Snap Inc’s profit warning sees tech stocks tumble $233b as the war for ad dollars rages on

Snap Inc. faced a rough day at the office, as a profit warning issued on Tuesday sent the company’s share price crashing almost 40%. The Snap fall incited a seismic total decline of $US165 billion (A$233b) in share prices across social media stocks, with Facebook parent company Meta suffering a $53 billion plunge in market value after Snap’s announcement.

Snap, which has become dependent on digital ads, saw 43% of its market value wiped out after the release of its profit warning.

Snap’s Q1 2022 financial highlights showed revenue increased 38% to US$1,063 million (A$ 1.44 million), compared to the prior year. At the time of its Q1 results release, market capitalisation of Snap was at US$47.786 billion (A$64.942 billion), and the share price sat at $29.42 USD. Today, that share price has plunged to $12.79 USD.

Snap Inc. chief executive officer Evan Spiegel hinted earlier at a troubling macro environment following the release of the company’s Q1 results, saying at the time: “Our first quarter results reflect the underlying momentum in our business through a challenging operating environment.”

Snap simultaneously announced a hiring slowdown would take place, adding to the concern that led to the sharp share price decline. Snap pledged to hire 500 new roles before the end of the year, on top of 900 jobs already offered this year. This compares to about 1,800 new staff added over 2021.

Following the profit release warning, Snap commented that “the macroeconomic environment has deteriorated further and faster than anticipated” in 2022.

The news has instigated tumbling share prices across most social media stocks, including Meta Platforms Inc., Google-owner Alphabet Inc., Twitter Inc. and Pinterest Inc, with the group losing a combined total of $US165.6 billion ($233 billion).

Meta stocks plunged by 10%, marking yet another blow for the company after the February announcement that user additions stalled, which saw the biggest one-day wipeout in market value for any US company ever take place.

Notably, these declining valuations have also triggered widespread selling across the advertising and ad-tech space. Among notable decliners, Trade Desk Inc. sank 19%, Magnite Inc. lost 13%, LiveRamp Holdings Inc. slid 8%, Roku Inc. dropped 14%, and Vizio Holding Corp. was down almost 10%. In addition, Omnicom Group Inc. fell 8.4% and Interpublic Group of Cos lost 4.9%.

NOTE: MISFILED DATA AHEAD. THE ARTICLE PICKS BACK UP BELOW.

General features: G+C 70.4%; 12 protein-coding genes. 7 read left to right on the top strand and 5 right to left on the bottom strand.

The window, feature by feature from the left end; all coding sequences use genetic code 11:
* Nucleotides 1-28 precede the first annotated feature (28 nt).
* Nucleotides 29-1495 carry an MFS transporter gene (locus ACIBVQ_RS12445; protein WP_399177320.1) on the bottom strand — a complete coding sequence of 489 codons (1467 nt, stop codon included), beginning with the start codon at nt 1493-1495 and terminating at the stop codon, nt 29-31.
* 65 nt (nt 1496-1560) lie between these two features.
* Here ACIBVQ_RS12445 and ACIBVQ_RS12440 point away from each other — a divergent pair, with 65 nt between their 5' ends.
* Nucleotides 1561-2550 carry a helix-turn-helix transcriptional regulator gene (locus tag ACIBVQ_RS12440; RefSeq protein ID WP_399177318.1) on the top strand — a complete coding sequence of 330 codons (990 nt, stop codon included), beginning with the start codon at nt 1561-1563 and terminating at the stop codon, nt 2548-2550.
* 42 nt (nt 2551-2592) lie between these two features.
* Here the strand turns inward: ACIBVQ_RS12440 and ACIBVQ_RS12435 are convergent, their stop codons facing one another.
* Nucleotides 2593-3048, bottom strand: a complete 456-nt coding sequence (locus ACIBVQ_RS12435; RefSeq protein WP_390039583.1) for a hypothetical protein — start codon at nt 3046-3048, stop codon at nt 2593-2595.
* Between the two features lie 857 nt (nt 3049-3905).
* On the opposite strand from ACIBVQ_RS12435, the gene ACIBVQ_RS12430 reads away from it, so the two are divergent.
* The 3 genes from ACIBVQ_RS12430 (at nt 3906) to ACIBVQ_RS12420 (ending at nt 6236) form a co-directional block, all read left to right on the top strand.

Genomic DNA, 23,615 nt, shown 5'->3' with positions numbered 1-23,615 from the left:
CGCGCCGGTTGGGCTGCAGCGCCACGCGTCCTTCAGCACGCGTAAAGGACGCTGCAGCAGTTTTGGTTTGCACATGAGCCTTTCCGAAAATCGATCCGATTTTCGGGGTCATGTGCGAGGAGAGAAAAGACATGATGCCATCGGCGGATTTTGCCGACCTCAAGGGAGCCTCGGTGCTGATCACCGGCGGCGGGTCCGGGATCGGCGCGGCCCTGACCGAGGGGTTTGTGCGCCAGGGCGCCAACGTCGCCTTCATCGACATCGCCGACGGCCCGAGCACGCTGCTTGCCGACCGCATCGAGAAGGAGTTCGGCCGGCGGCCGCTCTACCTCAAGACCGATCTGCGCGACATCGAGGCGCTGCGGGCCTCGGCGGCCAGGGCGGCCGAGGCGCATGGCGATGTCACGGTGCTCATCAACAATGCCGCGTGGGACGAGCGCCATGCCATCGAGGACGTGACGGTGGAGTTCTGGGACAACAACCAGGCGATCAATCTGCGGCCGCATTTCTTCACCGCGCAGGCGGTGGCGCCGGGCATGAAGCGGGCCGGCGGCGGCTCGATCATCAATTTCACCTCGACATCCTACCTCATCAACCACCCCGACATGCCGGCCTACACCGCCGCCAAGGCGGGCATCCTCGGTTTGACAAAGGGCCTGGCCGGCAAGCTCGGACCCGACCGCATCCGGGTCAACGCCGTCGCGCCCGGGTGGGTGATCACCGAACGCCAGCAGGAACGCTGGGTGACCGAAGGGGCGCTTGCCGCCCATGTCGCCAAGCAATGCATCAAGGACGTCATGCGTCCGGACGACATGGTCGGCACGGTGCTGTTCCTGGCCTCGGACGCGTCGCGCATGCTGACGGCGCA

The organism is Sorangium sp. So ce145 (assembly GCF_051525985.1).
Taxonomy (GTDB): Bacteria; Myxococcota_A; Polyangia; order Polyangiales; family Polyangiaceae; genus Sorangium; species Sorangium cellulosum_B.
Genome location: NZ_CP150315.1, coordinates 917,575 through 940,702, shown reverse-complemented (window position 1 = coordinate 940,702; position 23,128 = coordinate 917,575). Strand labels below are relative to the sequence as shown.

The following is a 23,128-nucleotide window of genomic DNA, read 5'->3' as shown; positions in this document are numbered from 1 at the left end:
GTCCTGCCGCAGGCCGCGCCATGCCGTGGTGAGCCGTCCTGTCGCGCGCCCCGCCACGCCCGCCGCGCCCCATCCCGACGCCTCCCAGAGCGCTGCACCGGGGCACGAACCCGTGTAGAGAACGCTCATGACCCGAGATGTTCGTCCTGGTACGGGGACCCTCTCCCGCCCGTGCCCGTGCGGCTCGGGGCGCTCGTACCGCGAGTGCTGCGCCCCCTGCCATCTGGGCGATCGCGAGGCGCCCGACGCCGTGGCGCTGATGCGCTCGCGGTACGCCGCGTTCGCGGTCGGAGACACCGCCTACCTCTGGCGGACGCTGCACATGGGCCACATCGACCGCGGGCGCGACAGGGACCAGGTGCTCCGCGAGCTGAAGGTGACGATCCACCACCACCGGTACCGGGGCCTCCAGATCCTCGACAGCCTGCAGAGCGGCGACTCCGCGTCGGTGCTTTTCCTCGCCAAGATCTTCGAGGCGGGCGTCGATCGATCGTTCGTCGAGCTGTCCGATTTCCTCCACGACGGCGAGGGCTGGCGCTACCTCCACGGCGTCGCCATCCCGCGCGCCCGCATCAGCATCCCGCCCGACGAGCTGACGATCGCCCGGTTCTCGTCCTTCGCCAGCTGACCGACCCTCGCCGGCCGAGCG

Speigel cited inflation as a cause of lowering revenue, hinting at stiff competition between digital platforms for ad dollars at a challenging time, when consumer spending has troughed as a consequence of inflation.

User growth is another a big focus for social media firms as they vie to attract new customers to target ads in an already saturated market. In February, Facebook-parent Meta posted the biggest one-day wipeout in market value for any US company ever after saying that user additions stalled.

A bevy of new opportunities for creators to grow their audiences have been introduced by Snap. Creators hosting shows for their audiences on Snap have monetisation enabled with Snap Ads and Commercials, with a revenue share component meaning Snap is generating considerable revenue from their creator tools.

Snap’s January introduction of an augmented reality shopping lens, which allows users to virtually browse, try on and shop for products using Snap’s camera, was created to help the company boost ad revenues while appealing to brands and creators alike.

The function benefitted Snap with analytics provided in real time, as the AR Shopping Lenses are linked directly to the company’s product catalog. The provided analytics allow brands and marketers to gain more immediate insights that can help them determine which types of products are resonating best with Snapchat’s younger, Gen Z and millennial audience.

Global cosmetics brand MAC saw 1.3 million try-ons with the AR Lenses at a cost of 0.31 cents per product trial and a reported 17x increase in purchases among women.

The AR improvements were introduced to help give Snap a way to better compete with ad-revenue generating shopping experiences designed by larger social media companies, which aren’t as heavily focused on AR-enabled shopping in favor of other experiences, like live video shopping, influencer marketing powered by brand deals, and in-app shopping experiences which allow users to transact from within the social app they’re using, like Shop on Instagram.

The war for advertising dollars continues to rage between the Big Tech giants amidst vast market crashes, macroeconomic challenges and rising inflation.


Get the latest media and marketing industry news (and views) direct to your inbox.

Sign up to the free Mumbrella newsletter now.



Sign up to our free daily update to get the latest in media and marketing.